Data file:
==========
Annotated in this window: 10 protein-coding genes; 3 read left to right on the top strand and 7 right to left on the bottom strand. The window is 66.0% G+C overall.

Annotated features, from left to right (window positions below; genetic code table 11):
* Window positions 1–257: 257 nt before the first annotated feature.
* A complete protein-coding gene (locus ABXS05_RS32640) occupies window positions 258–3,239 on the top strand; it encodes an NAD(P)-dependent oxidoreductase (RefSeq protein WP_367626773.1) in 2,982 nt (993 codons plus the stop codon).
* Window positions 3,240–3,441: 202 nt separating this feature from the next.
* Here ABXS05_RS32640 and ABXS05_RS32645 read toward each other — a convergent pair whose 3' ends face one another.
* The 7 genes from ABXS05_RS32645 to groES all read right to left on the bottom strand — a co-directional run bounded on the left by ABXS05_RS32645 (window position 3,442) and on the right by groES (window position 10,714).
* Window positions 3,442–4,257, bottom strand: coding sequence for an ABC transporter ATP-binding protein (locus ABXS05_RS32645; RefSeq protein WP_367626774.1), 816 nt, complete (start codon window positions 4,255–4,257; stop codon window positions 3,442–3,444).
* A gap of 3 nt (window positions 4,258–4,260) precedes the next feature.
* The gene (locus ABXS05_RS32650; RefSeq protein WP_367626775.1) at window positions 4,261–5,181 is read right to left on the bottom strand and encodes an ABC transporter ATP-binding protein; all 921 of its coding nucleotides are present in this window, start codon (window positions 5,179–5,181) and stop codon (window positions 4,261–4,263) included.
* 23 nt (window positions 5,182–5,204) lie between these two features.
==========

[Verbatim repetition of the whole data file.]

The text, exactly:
Annotated in this window: 10 protein-coding genes; 3 read left to right on the top strand and 7 right to left on the bottom strand. The window is 66.0% G+C overall.

Annotated features, from left to right (window positions below; genetic code table 11):
* Window positions 1–257: 257 nt before the first annotated feature.
* A complete protein-coding gene (locus ABXS05_RS32640) occupies window positions 258–3,239 on the top strand; it encodes an NAD(P)-dependent oxidoreductase (RefSeq protein WP_367626773.1) in 2,982 nt (993 codons plus the stop codon).
* Window positions 3,240–3,441: 202 nt separating this feature from the next.
* Here ABXS05_RS32640 and ABXS05_RS32645 read toward each other — a convergent pair whose 3' ends face one another.
* The 7 genes from ABXS05_RS32645 to groES all read right to left on the bottom strand — a co-directional run bounded on the left by ABXS05_RS32645 (window position 3,442) and on the right by groES (window position 10,714).
* Window positions 3,442–4,257, bottom strand: coding sequence for an ABC transporter ATP-binding protein (locus ABXS05_RS32645; RefSeq protein WP_367626774.1), 816 nt, complete (start codon window positions 4,255–4,257; stop codon window positions 3,442–3,444).
* A gap of 3 nt (window positions 4,258–4,260) precedes the next feature.
* The gene (locus ABXS05_RS32650; RefSeq protein WP_367626775.1) at window positions 4,261–5,181 is read right to left on the bottom strand and encodes an ABC transporter ATP-binding protein; all 921 of its coding nucleotides are present in this window, start codon (window positions 5,179–5,181) and stop codon (window positions 4,261–4,263) included.
* 23 nt (window positions 5,182–5,204) lie between these two features.